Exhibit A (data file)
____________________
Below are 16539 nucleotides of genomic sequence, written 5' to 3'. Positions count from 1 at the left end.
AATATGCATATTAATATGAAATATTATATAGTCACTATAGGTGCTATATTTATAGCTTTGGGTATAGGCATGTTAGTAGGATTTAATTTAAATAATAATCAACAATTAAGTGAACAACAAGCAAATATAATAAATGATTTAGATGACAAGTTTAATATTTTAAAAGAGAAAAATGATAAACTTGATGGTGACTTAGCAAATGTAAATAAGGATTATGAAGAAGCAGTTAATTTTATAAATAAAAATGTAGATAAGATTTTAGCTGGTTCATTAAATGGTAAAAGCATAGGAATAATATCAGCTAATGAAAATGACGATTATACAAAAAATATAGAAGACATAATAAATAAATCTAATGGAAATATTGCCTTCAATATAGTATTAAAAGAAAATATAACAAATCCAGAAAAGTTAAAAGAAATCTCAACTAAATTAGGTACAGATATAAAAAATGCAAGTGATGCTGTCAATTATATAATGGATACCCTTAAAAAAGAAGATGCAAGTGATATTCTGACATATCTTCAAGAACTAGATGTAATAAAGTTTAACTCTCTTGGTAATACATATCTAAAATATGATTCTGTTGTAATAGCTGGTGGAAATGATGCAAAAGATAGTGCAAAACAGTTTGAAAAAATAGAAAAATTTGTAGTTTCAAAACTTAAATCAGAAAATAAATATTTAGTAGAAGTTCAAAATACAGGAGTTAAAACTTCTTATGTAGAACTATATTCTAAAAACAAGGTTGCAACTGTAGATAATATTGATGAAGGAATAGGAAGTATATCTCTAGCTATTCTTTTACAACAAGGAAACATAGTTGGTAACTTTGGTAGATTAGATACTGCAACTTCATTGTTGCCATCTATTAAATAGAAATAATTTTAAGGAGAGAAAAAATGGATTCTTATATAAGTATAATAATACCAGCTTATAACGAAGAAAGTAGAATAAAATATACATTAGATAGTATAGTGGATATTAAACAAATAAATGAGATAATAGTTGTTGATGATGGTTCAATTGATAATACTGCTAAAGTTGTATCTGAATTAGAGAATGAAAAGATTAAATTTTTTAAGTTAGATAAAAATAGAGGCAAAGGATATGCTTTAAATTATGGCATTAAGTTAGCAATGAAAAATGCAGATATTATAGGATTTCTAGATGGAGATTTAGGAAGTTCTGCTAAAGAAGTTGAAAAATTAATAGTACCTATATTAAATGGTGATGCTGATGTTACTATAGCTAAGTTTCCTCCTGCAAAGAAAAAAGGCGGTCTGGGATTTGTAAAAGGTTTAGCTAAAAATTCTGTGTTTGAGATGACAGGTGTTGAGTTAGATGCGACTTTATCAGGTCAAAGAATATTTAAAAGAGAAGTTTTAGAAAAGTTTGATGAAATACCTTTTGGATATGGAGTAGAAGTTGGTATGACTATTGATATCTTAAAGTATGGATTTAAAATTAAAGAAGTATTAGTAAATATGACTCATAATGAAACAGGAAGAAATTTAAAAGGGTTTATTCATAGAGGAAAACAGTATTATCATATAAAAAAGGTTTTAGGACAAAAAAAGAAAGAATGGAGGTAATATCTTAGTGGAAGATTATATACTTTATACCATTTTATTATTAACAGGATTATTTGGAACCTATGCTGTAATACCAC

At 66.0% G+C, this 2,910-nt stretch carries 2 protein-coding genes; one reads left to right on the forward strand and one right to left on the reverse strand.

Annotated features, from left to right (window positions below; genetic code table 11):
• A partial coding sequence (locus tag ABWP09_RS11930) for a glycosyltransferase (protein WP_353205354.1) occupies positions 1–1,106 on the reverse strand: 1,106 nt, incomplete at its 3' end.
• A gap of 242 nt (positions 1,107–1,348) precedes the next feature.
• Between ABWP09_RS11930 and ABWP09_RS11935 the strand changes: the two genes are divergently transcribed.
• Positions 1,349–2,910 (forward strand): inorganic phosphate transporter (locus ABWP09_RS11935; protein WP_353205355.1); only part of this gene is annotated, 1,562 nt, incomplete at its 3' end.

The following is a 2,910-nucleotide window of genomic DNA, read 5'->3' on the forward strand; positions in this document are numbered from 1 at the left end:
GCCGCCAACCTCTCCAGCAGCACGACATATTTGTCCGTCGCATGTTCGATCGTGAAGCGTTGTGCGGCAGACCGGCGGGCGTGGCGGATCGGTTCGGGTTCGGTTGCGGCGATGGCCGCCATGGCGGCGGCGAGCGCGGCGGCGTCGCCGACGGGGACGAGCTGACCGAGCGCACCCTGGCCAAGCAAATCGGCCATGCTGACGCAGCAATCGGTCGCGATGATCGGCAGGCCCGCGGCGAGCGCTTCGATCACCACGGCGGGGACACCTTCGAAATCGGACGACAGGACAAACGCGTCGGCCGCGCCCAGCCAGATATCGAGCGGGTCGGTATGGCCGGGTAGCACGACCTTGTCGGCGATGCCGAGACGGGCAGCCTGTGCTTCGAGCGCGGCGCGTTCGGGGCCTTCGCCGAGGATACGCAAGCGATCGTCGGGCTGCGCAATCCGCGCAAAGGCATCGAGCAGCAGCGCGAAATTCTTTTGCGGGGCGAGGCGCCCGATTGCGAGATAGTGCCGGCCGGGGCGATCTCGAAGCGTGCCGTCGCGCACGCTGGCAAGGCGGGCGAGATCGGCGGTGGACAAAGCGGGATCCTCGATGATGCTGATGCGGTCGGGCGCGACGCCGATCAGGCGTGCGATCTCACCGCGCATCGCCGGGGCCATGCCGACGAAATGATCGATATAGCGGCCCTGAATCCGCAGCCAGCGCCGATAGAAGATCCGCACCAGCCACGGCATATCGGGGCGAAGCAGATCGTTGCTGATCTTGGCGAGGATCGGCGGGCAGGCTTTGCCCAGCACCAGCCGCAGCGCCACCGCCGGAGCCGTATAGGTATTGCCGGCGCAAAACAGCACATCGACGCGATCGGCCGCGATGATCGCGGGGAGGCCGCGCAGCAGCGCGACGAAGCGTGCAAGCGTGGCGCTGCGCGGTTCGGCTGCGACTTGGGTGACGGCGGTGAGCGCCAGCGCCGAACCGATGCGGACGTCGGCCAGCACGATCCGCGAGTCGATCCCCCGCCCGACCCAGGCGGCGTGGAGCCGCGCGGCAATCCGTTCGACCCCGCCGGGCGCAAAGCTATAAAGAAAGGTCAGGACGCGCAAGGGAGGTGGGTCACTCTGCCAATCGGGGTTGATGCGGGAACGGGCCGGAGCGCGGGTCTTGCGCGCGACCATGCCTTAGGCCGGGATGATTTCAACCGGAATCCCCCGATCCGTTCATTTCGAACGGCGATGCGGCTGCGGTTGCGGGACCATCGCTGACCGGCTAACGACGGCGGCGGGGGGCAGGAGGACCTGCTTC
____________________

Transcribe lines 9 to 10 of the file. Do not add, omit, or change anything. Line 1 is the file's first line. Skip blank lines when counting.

The following is a 2,910-nucleotide window of genomic DNA, read 5'->3' on the forward strand; positions in this document are numbered from 1 at the left end:
GCCGCCAACCTCTCCAGCAGCACGACATATTTGTCCGTCGCATGTTCGATCGTGAAGCGTTGTGCGGCAGACCGGCGGGCGTGGCGGATCGGTTCGGGTTCGGTTGCGGCGATGGCCGCCATGGCGGCGGCGAGCGCGGCGGCGTCGCCGACGGGGACGAGCTGACCGAGCGCACCCTGGCCAAGCAAATCGGCCATGCTGACGCAGCAATCGGTCGCGATGATCGGCAGGCCCGCGGCGAGCGCTTCGATCACCACGGCGGGGACACCTTCGAAATCGGACGACAGGACAAACGCGTCGGCCGCGCCCAGCCAGATATCGAGCGGGTCGGTATGGCCGGGTAGCACGACCTTGTCGGCGATGCCGAGACGGGCAGCCTGTGCTTCGAGCGCGGCGCGTTCGGGGCCTTCGCCGAGGATACGCAAGCGATCGTCGGGCTGCGCAATCCGCGCAAAGGCATCGAGCAGCAGCGCGAAATTCTTTTGCGGGGCGAGGCGCCCGATTGCGAGATAGTGCCGGCCGGGGCGATCTCGAAGCGTGCCGTCGCGCACGCTGGCAAGGCGGGCGAGATCGGCGGTGGACAAAGCGGGATCCTCGATGATGCTGATGCGGTCGGGCGCGACGCCGATCAGGCGTGCGATCTCACCGCGCATCGCCGGGGCCATGCCGACGAAATGATCGATATAGCGGCCCTGAATCCGCAGCCAGCGCCGATAGAAGATCCGCACCAGCCACGGCATATCGGGGCGAAGCAGATCGTTGCTGATCTTGGCGAGGATCGGCGGGCAGGCTTTGCCCAGCACCAGCCGCAGCGCCACCGCCGGAGCCGTATAGGTATTGCCGGCGCAAAACAGCACATCGACGCGATCGGCCGCGATGATCGCGGGGAGGCCGCGCAGCAGCGCGACGAAGCGTGCAAGCGTGGCGCTGCGCGGTTCGGCTGCGACTTGGGTGACGGCGGTGAGCGCCAGCGCCGAACCGATGCGGACGTCGGCCAGCACGATCCGCGAGTCGATCCCCCGCCCGACCCAGGCGGCGTGGAGCCGCGCGGCAATCCGTTCGACCCCGCCGGGCGCAAAGCTATAAAGAAAGGTCAGGACGCGCAAGGGAGGTGGGTCACTCTGCCAATCGGGGTTGATGCGGGAACGGGCCGGAGCGCGGGTCTTGCGCGCGACCATGCCTTAGGCCGGGATGATTTCAACCGGAATCCCCCGATCCGTTCATTTCGAACGGCGATGCGGCTGCGGTTGCGGGACCATCGCTGACCGGCTAACGACGGCGGCGGGGGGCAGGAGGACCTGCTTC